The Future of Biologics: Insights from PEGS Summit 2024

The PEGS Summit 2024 highlighted many advancements in biologics, emphasizing the shift from traditional methodologies to innovative, need-based designs. Below are some of our key takeaways from this year’s summit.

De novo design: engineering the future of biologics 

Biologics-based therapies have long improved human life through the discovery and mimicking of naturally occurring biologics. However, the current target-driven discovery approach is reaching its limits. The future lies in de novo design, where the focus shifts from imitation to innovation, creating biologics tailored to specific needs through engineering principles.

Key advancements in this area include:

Enhancing protein design with logic gating

Logic gating is revolutionizing protein design by introducing advanced control mechanisms that enhance specificity and safety. By employing AND, OR, and NOT logic gates, researchers can design proteins that precisely respond to multiple inputs, ensuring that therapeutic actions are activated only under specific conditions. This approach minimizes off-target effects and maximizes therapeutic efficacy. For example, AND gates can be used to ensure that a protein is activated only in the presence of two or more specific biomarkers, enhancing target specificity and safety. NOT gates can prevent activation in the presence of particular non-specific markers (e.g. in a non-target organ), thus increasing safety. Through logic gating, protein design is becoming more sophisticated, enabling the creation of next-generation biologics with improved performance and reduced side effects.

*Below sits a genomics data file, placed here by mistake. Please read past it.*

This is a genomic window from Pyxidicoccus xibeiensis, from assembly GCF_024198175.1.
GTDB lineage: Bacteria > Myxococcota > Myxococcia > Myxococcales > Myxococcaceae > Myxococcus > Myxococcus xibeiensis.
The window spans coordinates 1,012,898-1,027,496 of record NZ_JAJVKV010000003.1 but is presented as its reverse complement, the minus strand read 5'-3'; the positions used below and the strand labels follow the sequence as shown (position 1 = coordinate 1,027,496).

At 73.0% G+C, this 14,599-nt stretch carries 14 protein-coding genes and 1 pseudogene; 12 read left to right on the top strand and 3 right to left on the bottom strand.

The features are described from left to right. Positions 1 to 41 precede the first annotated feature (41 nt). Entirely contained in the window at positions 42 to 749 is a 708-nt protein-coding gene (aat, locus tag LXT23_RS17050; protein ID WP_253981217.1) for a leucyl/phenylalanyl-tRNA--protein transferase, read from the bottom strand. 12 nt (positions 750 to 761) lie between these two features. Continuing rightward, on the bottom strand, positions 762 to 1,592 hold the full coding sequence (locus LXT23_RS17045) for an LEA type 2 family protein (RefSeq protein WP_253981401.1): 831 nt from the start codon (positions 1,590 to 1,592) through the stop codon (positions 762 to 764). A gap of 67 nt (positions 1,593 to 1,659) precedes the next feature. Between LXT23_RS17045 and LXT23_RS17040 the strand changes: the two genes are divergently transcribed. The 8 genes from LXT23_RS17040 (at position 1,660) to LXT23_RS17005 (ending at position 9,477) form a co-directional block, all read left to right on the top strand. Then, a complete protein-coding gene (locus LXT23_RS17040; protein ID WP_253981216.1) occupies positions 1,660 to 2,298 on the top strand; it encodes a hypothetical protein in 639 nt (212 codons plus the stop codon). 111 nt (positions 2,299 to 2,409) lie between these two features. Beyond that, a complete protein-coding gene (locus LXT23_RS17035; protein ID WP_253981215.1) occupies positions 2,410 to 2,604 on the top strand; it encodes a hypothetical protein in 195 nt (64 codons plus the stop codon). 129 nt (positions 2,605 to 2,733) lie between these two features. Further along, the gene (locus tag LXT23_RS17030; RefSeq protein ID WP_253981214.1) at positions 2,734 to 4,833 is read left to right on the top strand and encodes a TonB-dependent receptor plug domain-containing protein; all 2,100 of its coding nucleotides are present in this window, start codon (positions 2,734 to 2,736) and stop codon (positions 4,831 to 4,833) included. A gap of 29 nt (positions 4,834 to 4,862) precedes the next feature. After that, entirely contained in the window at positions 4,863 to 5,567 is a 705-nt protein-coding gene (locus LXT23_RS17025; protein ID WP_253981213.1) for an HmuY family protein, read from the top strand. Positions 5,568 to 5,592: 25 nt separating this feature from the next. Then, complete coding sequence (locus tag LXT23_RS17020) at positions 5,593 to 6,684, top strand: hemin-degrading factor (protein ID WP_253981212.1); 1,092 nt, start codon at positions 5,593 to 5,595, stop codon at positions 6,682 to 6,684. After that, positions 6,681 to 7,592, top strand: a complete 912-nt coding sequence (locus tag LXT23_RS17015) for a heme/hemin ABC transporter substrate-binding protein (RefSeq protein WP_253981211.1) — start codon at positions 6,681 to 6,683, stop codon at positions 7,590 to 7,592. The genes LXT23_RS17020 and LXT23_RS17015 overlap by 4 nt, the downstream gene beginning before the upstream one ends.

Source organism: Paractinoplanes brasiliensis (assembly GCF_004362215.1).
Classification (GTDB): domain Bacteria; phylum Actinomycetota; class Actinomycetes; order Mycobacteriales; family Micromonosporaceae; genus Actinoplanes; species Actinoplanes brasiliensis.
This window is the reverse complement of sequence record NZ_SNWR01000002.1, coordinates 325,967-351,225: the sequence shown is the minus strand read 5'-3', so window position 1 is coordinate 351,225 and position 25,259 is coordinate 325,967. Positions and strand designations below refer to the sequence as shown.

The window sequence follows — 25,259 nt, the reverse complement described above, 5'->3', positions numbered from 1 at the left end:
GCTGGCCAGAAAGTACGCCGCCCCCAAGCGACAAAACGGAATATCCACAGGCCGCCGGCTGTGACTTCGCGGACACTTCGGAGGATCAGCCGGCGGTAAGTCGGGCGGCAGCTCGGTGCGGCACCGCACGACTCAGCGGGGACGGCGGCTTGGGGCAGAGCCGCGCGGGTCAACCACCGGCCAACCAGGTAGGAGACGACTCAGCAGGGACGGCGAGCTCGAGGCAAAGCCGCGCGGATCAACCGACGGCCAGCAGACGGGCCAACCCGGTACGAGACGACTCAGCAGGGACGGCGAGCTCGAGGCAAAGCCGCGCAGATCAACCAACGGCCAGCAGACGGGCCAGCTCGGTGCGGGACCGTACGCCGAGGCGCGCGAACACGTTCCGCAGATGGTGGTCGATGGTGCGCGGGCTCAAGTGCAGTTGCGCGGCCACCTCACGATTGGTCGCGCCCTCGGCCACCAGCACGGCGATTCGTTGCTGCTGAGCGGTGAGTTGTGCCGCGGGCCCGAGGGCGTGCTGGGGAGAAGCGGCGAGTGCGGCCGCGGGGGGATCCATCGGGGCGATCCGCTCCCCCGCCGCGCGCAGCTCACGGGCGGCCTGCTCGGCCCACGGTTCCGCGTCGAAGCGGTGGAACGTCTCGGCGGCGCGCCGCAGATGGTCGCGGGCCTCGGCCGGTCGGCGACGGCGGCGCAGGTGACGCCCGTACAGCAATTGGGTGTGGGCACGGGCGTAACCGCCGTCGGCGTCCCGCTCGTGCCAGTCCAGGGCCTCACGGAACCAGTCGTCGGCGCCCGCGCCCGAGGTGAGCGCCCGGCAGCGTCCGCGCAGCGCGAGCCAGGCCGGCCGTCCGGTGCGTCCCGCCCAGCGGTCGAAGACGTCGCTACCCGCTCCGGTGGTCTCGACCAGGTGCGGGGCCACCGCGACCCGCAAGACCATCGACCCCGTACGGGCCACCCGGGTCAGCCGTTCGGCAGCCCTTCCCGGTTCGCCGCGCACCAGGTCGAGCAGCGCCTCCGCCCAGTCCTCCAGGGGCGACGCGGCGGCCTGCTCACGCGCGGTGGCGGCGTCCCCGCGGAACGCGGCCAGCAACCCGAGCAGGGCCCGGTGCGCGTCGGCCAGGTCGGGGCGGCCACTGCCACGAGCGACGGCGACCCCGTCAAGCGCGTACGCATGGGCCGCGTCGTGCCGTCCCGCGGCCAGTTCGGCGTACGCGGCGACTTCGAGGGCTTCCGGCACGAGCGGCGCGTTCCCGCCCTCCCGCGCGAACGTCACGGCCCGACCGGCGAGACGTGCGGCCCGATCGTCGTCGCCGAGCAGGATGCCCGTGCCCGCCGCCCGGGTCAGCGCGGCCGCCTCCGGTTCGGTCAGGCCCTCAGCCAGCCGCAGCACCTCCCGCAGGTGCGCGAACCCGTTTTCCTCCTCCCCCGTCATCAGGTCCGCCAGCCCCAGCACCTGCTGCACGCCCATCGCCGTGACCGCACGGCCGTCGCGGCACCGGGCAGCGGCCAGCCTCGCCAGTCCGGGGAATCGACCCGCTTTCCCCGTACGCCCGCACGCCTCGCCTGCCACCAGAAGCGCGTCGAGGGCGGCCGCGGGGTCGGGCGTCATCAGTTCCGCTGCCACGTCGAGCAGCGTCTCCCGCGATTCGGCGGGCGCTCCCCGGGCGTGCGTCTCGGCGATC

Optimized design for diffusion and kinetics

Optimized design for diffusion and kinetics is a strategy within de novo protein design, enabling the creation of biologics that are precisely tailored for specific actions and environments. By adjusting the size and shape of biologics, researchers can optimize their diffusion rates and interaction kinetics, ensuring effective delivery and activity within the target areas. Additionally, customizing biologics to suit different body micro-environments—such as the liver, ovaries, or brain—enhances their therapeutic potential. This precision design approach allows for the development of biologics that perform optimally within the unique conditions of each tissue, maximizing efficacy and minimizing side effects. De novo protein design leverages these advancements to engineer next-generation therapeutics that are finely tuned for specific clinical applications, paving the way for more effective and personalized treatments.

Innovating therapeutics with advanced payload design

Payload design is rapidly expanding, revolutionizing the development of biologics with targeted therapeutic capabilities. De novo protein design plays a crucial role in this advancement by enabling the creation of biologics that can carry specific payloads—such as Antibody-Drug Conjugates (ADCs) and targeted lipid nanoparticles (LNPs)—with unprecedented precision. This tailored approach allows researchers to engineer proteins that deliver drugs directly to diseased cells while sparing healthy tissue, enhancing efficacy and minimizing side effects.

Moreover, the concept of dual or multi-payload biologics is particularly exciting. By designing payload carriers from scratch, scientists can integrate multiple therapeutic agents into a single biologic, offering a powerful strategy to tackle complex diseases. These innovations in payload design are paving the way for next-generation therapeutics that are more effective, safer, and capable of addressing a broader range of medical conditions.

In silico discovery: harnessing AI and machine learning

The integration of Artificial Intelligence (AI) and Machine Learning (ML) is creating a third pillar in discovery methods alongside in vivo and in vitro approaches. Many biotech companies and large biopharma firms are investing in AI/ML for drug discovery. Although this is a highly debated topic in the community, there is a general consensus that this will play a significant role in the future of biologics design with the following considered: